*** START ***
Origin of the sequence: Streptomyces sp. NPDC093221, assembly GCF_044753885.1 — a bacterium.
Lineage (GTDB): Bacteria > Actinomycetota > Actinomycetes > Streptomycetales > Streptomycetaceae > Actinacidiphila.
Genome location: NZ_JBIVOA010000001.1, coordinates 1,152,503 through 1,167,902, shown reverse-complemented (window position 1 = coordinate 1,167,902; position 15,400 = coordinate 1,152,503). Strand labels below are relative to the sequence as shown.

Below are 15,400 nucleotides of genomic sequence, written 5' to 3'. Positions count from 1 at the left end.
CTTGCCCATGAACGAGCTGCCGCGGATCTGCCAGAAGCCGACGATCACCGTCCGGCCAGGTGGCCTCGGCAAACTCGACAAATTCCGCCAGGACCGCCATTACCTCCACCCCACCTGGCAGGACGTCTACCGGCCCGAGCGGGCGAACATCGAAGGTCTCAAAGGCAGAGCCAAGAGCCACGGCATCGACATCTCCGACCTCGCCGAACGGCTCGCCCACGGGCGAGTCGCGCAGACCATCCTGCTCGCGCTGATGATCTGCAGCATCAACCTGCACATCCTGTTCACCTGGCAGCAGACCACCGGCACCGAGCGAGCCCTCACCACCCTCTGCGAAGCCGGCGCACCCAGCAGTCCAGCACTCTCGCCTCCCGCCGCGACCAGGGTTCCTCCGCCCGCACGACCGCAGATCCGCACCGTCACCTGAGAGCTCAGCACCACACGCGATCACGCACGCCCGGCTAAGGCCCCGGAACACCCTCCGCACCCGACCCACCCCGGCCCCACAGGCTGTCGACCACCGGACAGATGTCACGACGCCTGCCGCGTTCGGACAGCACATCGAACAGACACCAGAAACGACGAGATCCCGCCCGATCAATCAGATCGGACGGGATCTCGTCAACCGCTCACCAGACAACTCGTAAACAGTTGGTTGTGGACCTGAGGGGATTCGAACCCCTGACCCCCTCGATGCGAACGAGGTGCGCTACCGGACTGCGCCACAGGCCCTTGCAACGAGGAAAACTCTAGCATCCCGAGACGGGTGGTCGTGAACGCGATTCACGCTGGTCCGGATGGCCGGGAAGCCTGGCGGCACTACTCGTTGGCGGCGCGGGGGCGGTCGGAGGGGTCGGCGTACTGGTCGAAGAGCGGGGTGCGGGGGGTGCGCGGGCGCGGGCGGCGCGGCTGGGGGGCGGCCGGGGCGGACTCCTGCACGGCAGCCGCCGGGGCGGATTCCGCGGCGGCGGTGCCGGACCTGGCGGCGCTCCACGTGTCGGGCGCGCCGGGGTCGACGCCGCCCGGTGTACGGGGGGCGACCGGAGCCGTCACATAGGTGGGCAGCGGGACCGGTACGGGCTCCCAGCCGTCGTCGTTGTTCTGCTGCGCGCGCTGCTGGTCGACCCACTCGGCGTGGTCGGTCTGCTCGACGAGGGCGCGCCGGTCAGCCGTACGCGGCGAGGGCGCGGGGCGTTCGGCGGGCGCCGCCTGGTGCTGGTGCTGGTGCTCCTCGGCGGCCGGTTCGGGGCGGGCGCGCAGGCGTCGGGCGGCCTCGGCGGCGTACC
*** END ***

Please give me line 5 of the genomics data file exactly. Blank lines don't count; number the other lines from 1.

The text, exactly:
CTTGCCCATGAACGAGCTGCCGCGGATCTGCCAGAAGCCGACGATCACCGTCCGGCCAGGTGGCCTCGGCAAACTCGACAAATTCCGCCAGGACCGCCATTACCTCCACCCCACCTGGCAGGACGTCTACCGGCCCGAGCGGGCGAACATCGAAGGTCTCAAAGGCAGAGCCAAGAGCCACGGCATCGACATCTCCGACCTCGCCGAACGGCTCGCCCACGGGCGAGTCGCGCAGACCATCCTGCTCGCGCTGATGATCTGCAGCATCAACCTGCACATCCTGTTCACCTGGCAGCAGACCACCGGCACCGAGCGAGCCCTCACCACCCTCTGCGAAGCCGGCGCACCCAGCAGTCCAGCACTCTCGCCTCCCGCCGCGACCAGGGTTCCTCCGCCCGCACGACCGCAGATCCGCACCGTCACCTGAGAGCTCAGCACCACACGCGATCACGCACGCCCGGCTAAGGCCCCGGAACACCCTCCGCACCCGACCCACCCCGGCCCCACAGGCTGTCGACCACCGGACAGATGTCACGACGCCTGCCGCGTTCGGACAGCACATCGAACAGACACCAGAAACGACGAGATCCCGCCCGATCAATCAGATCGGACGGGATCTCGTCAACCGCTCACCAGACAACTCGTAAACAGTTGGTTGTGGACCTGAGGGGATTCGAACCCCTGACCCCCTCGATGCGAACGAGGTGCGCTACCGGACTGCGCCACAGGCCCTTGCAACGAGGAAAACTCTAGCATCCCGAGACGGGTGGTCGTGAACGCGATTCACGCTGGTCCGGATGGCCGGGAAGCCTGGCGGCACTACTCGTTGGCGGCGCGGGGGCGGTCGGAGGGGTCGGCGTACTGGTCGAAGAGCGGGGTGCGGGGGGTGCGCGGGCGCGGGCGGCGCGGCTGGGGGGCGGCCGGGGCGGACTCCTGCACGGCAGCCGCCGGGGCGGATTCCGCGGCGGCGGTGCCGGACCTGGCGGCGCTCCACGTGTCGGGCGCGCCGGGGTCGACGCCGCCCGGTGTACGGGGGGCGACCGGAGCCGTCACATAGGTGGGCAGCGGGACCGGTACGGGCTCCCAGCCGTCGTCGTTGTTCTGCTGCGCGCGCTGCTGGTCGACCCACTCGGCGTGGTCGGTCTGCTCGACGAGGGCGCGCCGGTCAGCCGTACGCGGCGAGGGCGCGGGGCGTTCGGCGGGCGCCGCCTGGTGCTGGTGCTGGTGCTCCTCGGCGGCCGGTTCGGGGCGGGCGCGCAGGCGTCGGGCGGCCTCGGCGGCGTACC